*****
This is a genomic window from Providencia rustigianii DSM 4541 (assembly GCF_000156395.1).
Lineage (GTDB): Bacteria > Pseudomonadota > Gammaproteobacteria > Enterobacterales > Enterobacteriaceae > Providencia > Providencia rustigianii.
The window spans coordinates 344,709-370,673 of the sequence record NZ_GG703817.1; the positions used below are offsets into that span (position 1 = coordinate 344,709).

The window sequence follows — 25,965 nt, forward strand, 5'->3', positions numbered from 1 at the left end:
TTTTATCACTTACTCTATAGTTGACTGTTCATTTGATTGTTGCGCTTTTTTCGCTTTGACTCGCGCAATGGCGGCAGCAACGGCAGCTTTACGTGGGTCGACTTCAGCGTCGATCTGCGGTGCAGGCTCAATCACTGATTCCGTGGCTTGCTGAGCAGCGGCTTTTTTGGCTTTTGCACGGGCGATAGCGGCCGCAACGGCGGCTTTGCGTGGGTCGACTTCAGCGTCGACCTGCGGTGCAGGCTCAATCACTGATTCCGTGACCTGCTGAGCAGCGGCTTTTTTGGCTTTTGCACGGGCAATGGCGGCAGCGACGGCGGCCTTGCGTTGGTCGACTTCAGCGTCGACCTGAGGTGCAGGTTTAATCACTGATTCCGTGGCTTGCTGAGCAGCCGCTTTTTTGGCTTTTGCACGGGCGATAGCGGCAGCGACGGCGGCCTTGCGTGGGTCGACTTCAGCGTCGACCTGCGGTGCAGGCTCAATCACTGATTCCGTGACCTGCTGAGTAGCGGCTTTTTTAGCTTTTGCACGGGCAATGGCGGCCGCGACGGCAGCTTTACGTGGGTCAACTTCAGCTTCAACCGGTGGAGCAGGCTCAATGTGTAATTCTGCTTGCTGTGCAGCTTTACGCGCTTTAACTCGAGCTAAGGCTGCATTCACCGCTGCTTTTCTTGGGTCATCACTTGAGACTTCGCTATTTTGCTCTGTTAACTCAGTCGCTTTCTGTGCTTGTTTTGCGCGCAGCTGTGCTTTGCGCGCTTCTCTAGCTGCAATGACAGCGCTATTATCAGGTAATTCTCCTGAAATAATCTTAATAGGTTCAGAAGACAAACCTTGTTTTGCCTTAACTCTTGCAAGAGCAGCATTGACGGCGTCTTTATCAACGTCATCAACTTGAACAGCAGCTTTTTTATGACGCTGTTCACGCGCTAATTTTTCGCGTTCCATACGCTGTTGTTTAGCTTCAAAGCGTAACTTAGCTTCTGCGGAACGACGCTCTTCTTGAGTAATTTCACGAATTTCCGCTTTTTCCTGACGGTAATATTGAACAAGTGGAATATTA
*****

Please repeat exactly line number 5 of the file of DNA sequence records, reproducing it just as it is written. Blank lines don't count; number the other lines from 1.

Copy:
TTTTATCACTTACTCTATAGTTGACTGTTCATTTGATTGTTGCGCTTTTTTCGCTTTGACTCGCGCAATGGCGGCAGCAACGGCAGCTTTACGTGGGTCGACTTCAGCGTCGATCTGCGGTGCAGGCTCAATCACTGATTCCGTGGCTTGCTGAGCAGCGGCTTTTTTGGCTTTTGCACGGGCGATAGCGGCCGCAACGGCGGCTTTGCGTGGGTCGACTTCAGCGTCGACCTGCGGTGCAGGCTCAATCACTGATTCCGTGACCTGCTGAGCAGCGGCTTTTTTGGCTTTTGCACGGGCAATGGCGGCAGCGACGGCGGCCTTGCGTTGGTCGACTTCAGCGTCGACCTGAGGTGCAGGTTTAATCACTGATTCCGTGGCTTGCTGAGCAGCCGCTTTTTTGGCTTTTGCACGGGCGATAGCGGCAGCGACGGCGGCCTTGCGTGGGTCGACTTCAGCGTCGACCTGCGGTGCAGGCTCAATCACTGATTCCGTGACCTGCTGAGTAGCGGCTTTTTTAGCTTTTGCACGGGCAATGGCGGCCGCGACGGCAGCTTTACGTGGGTCAACTTCAGCTTCAACCGGTGGAGCAGGCTCAATGTGTAATTCTGCTTGCTGTGCAGCTTTACGCGCTTTAACTCGAGCTAAGGCTGCATTCACCGCTGCTTTTCTTGGGTCATCACTTGAGACTTCGCTATTTTGCTCTGTTAACTCAGTCGCTTTCTGTGCTTGTTTTGCGCGCAGCTGTGCTTTGCGCGCTTCTCTAGCTGCAATGACAGCGCTATTATCAGGTAATTCTCCTGAAATAATCTTAATAGGTTCAGAAGACAAACCTTGTTTTGCCTTAACTCTTGCAAGAGCAGCATTGACGGCGTCTTTATCAACGTCATCAACTTGAACAGCAGCTTTTTTATGACGCTGTTCACGCGCTAATTTTTCGCGTTCCATACGCTGTTGTTTAGCTTCAAAGCGTAACTTAGCTTCTGCGGAACGACGCTCTTCTTGAGTAATTTCACGAATTTCCGCTTTTTCCTGACGGTAATATTGAACAAGTGGAATATTA